May 7

Time worked:  :50

Work done:  Finished rewriting the very beginning of the story. It’s stronger now, though could probably still benefit from some editing. I also wrote a number of notes for a gap of time I’ve always avoided thinking about. I don’t even know if there’ll be a story there, but I was hit with some ideas today, so I wrote them down.

Writing practice from a few days ago follows. Again remember it’s raw material and may not be entirely clear what’s going on. Also from the perspective of Evan Thossan.

My great-grandfather was 110 years old when I was sent to live with him. Think about that for a second. One hundred ten years old. That’s not unusual, I know, but it’s still old. Now think about how old I was when my parents sent me to take care of him. I was ten. That’s an age difference of one hundred years. I’ll never understand why it fell to me to take care of the old man.

Great-grandpa liked to be called Roba. That’s what he said he had called his great-grandfather when he was younger. I think it’s from some old language that our ancestors used to speak, but I couldn’t even tell you what that was. “Roba” never really cared to share his reasoning with me. He only insisted I call him that…when I wasn’t calling him “sir.”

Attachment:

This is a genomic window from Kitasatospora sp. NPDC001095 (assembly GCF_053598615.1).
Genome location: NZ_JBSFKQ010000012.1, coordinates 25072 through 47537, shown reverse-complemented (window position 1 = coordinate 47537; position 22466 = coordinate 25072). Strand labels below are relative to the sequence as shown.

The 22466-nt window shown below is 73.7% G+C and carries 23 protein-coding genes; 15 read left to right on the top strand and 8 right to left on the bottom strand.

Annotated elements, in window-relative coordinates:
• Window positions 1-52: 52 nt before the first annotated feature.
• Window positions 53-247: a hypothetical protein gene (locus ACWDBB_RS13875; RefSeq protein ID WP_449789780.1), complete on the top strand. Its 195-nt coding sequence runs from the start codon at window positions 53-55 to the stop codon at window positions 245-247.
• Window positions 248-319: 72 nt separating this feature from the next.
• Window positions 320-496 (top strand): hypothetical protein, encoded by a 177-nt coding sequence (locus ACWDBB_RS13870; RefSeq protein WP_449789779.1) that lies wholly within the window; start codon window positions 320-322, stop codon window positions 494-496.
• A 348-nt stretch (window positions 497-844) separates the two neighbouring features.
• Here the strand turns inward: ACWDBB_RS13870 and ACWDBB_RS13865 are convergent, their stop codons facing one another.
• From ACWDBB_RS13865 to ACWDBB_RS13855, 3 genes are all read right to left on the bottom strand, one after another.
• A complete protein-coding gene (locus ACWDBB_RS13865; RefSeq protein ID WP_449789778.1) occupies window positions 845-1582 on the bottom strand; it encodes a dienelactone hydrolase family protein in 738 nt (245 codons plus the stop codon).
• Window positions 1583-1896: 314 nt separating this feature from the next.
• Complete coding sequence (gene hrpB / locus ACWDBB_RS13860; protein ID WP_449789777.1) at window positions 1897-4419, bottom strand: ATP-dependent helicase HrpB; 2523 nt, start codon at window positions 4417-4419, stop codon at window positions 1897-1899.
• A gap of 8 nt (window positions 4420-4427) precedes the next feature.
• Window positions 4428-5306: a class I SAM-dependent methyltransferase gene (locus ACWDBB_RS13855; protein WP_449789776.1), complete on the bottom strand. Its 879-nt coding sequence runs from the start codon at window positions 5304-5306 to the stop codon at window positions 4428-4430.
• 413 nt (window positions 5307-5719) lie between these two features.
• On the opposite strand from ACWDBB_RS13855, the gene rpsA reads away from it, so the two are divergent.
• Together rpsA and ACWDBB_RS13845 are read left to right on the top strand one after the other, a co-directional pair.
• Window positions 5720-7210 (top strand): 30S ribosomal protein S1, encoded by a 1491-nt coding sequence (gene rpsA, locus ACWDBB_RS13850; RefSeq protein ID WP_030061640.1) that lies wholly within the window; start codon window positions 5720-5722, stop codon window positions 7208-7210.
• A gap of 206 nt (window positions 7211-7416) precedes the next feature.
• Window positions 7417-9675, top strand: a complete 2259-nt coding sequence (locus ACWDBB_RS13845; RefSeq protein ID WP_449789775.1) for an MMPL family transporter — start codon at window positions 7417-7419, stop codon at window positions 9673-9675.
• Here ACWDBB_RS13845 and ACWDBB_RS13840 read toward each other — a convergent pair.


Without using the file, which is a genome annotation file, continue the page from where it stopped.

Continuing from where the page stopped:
Roba and I didn’t get along at all. I guess it’s because I was never good at what I did. I was supposed to help him with everyday stuff, like making meals and going to the bathroom. It was boring and sometimes disgusting, so no, I didn’t put my heart into it. I was still going to school, too, not that he cared. He complained about my absence during the day, even when I reminded him that my parents had said they wanted me to finish school.

Every day I wished he would just die already. I mean, he was old anyway. He’d lived long enough, and he was keeping me from having a life too. When I first went to live with him, I remember wondering how many stories he’d tell me, how many skills he could teach me. But he never wanted to talk about anything like that. He just wanted to yell at me for burning supper, or ask me why I wasn’t strong enough to chop the wood right.

Even after I left to join the militia, he lived a few more years. Long enough to see me become a respected Swordsman, even if he couldn’t admit it. Not long enough to notice his sword was missing though.

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